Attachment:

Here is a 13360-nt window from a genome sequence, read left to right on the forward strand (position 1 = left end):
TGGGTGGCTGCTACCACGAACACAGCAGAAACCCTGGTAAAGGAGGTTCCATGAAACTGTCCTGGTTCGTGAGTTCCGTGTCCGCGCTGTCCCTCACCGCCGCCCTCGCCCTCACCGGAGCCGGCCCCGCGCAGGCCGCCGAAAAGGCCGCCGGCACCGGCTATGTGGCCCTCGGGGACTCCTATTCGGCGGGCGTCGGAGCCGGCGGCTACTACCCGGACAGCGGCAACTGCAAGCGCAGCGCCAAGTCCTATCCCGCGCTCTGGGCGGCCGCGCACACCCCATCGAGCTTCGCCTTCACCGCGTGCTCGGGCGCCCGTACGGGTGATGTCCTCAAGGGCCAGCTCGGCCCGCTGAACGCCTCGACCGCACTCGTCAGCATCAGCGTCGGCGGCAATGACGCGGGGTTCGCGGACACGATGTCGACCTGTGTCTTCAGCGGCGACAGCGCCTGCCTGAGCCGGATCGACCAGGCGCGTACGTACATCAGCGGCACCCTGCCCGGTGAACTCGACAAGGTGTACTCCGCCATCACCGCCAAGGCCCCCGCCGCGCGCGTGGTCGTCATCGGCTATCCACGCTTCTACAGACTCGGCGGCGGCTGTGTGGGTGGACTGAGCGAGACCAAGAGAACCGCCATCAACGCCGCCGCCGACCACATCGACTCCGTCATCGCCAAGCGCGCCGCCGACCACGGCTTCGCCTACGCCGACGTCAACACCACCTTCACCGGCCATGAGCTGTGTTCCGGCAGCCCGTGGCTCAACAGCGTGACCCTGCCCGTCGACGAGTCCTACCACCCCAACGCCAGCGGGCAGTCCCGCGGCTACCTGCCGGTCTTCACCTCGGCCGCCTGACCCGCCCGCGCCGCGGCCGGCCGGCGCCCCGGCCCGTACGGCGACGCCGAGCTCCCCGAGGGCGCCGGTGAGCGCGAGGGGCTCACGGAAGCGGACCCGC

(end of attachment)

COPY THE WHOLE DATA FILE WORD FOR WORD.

Here is a 13360-nt window from a genome sequence, read left to right on the forward strand (position 1 = left end):
TGGGTGGCTGCTACCACGAACACAGCAGAAACCCTGGTAAAGGAGGTTCCATGAAACTGTCCTGGTTCGTGAGTTCCGTGTCCGCGCTGTCCCTCACCGCCGCCCTCGCCCTCACCGGAGCCGGCCCCGCGCAGGCCGCCGAAAAGGCCGCCGGCACCGGCTATGTGGCCCTCGGGGACTCCTATTCGGCGGGCGTCGGAGCCGGCGGCTACTACCCGGACAGCGGCAACTGCAAGCGCAGCGCCAAGTCCTATCCCGCGCTCTGGGCGGCCGCGCACACCCCATCGAGCTTCGCCTTCACCGCGTGCTCGGGCGCCCGTACGGGTGATGTCCTCAAGGGCCAGCTCGGCCCGCTGAACGCCTCGACCGCACTCGTCAGCATCAGCGTCGGCGGCAATGACGCGGGGTTCGCGGACACGATGTCGACCTGTGTCTTCAGCGGCGACAGCGCCTGCCTGAGCCGGATCGACCAGGCGCGTACGTACATCAGCGGCACCCTGCCCGGTGAACTCGACAAGGTGTACTCCGCCATCACCGCCAAGGCCCCCGCCGCGCGCGTGGTCGTCATCGGCTATCCACGCTTCTACAGACTCGGCGGCGGCTGTGTGGGTGGACTGAGCGAGACCAAGAGAACCGCCATCAACGCCGCCGCCGACCACATCGACTCCGTCATCGCCAAGCGCGCCGCCGACCACGGCTTCGCCTACGCCGACGTCAACACCACCTTCACCGGCCATGAGCTGTGTTCCGGCAGCCCGTGGCTCAACAGCGTGACCCTGCCCGTCGACGAGTCCTACCACCCCAACGCCAGCGGGCAGTCCCGCGGCTACCTGCCGGTCTTCACCTCGGCCGCCTGACCCGCCCGCGCCGCGGCCGGCCGGCGCCCCGGCCCGTACGGCGACGCCGAGCTCCCCGAGGGCGCCGGTGAGCGCGAGGGGCTCACGGAAGCGGACCCGC